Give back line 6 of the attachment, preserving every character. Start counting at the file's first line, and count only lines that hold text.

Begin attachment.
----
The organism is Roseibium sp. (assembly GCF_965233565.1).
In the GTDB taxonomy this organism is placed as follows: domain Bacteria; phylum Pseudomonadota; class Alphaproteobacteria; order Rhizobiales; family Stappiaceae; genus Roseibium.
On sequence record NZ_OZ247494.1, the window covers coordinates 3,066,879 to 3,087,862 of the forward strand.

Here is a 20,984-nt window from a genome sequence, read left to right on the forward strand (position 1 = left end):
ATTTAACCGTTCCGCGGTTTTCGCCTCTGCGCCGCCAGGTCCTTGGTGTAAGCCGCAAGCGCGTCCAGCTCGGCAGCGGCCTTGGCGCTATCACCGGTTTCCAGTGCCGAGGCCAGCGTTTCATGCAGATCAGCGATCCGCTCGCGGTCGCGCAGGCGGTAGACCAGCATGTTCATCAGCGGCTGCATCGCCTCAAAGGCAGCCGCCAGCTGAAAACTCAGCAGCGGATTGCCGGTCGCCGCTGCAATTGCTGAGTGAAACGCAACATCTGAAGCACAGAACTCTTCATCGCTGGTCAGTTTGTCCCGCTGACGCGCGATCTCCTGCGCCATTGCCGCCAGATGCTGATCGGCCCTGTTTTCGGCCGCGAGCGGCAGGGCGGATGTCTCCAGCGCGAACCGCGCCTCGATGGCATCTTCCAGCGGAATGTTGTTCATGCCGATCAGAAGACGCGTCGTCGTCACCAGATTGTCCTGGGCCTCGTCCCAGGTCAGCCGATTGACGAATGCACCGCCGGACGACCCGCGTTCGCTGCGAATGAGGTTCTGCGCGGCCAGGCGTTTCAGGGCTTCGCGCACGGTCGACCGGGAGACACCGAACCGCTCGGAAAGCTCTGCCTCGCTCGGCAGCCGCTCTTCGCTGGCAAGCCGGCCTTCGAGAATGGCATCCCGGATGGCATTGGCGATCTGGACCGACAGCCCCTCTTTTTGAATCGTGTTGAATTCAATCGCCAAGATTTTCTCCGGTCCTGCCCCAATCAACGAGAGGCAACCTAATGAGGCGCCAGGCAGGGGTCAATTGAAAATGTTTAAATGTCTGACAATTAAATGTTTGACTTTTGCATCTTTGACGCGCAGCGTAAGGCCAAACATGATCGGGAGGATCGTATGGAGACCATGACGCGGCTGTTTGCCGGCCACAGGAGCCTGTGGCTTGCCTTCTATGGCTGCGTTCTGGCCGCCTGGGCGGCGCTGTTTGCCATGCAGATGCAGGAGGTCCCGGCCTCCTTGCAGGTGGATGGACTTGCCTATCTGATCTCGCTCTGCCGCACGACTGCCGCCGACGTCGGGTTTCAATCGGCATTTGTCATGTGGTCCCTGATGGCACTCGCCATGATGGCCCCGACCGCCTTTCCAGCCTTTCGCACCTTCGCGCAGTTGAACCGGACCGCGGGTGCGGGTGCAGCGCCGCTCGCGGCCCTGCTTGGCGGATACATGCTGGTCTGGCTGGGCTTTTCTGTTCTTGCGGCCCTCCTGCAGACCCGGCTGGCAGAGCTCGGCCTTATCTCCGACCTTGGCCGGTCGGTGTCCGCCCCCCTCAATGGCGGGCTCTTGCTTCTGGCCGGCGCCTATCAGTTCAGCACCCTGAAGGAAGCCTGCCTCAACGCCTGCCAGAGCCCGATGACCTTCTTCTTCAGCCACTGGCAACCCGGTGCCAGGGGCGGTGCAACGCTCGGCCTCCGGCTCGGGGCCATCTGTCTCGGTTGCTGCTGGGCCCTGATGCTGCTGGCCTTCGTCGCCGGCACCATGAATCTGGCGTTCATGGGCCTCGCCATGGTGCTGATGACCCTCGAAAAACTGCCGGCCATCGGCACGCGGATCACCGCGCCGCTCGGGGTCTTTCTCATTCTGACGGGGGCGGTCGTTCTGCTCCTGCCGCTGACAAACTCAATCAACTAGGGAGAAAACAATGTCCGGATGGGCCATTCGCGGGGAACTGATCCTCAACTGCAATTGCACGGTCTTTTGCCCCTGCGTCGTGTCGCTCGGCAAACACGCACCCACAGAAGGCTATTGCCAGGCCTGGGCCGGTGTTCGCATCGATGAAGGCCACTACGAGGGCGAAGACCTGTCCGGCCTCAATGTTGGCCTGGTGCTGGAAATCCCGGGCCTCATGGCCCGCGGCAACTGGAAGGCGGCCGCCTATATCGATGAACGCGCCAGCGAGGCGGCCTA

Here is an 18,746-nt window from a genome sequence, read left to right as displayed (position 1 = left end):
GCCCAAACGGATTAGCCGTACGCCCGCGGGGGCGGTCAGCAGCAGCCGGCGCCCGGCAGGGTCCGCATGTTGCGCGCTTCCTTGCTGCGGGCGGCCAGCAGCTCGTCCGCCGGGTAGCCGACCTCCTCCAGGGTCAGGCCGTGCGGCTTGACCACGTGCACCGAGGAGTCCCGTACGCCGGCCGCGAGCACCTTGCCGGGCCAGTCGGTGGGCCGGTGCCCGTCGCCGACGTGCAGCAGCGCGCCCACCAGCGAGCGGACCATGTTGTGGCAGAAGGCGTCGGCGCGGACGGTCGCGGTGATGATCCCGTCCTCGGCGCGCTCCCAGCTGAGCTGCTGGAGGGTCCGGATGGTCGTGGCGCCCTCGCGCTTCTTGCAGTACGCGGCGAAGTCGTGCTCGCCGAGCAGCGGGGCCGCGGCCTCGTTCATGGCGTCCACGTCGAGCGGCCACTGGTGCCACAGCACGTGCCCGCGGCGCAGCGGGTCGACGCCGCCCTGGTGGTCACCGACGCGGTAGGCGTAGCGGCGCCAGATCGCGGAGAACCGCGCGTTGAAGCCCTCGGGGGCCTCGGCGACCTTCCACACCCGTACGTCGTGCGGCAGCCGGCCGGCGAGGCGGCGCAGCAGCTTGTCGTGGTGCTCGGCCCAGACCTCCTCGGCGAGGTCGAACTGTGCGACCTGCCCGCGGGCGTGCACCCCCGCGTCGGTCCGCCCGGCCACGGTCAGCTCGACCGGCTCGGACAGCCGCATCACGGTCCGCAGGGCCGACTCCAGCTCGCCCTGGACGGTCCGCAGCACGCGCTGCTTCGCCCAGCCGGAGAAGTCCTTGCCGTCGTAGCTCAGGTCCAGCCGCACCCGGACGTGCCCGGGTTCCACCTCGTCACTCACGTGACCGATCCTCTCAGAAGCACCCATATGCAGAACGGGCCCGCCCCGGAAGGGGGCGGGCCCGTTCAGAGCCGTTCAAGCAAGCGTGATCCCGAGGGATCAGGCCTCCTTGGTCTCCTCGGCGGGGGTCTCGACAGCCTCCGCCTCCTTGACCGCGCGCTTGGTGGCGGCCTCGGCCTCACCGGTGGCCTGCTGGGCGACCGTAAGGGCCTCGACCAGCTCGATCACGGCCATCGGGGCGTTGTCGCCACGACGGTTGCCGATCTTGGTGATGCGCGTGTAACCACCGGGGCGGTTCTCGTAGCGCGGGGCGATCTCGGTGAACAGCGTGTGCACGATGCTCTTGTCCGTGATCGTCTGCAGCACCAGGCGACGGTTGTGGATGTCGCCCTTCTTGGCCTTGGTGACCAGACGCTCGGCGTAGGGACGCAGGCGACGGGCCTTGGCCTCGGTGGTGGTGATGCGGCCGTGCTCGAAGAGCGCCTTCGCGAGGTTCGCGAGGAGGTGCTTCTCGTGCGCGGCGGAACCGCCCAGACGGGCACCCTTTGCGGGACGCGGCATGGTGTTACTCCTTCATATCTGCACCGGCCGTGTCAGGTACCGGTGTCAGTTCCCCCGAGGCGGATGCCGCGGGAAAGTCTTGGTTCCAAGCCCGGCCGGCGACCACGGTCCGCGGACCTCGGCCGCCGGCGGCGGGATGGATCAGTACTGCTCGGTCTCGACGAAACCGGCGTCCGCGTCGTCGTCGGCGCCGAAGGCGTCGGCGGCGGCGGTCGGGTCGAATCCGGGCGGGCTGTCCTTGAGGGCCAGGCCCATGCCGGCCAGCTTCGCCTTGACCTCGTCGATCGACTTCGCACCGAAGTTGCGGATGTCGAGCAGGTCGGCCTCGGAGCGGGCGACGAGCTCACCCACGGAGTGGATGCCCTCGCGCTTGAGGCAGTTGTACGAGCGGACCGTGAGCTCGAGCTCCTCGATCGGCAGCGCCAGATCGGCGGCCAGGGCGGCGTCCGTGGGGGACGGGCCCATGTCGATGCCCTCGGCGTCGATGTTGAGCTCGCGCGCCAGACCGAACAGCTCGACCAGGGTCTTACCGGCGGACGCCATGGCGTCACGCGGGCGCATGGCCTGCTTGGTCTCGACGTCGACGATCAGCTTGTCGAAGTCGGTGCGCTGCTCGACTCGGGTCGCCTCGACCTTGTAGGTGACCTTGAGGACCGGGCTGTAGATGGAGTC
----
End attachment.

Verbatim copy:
Here is an 18,746-nt window from a genome sequence, read left to right as displayed (position 1 = left end):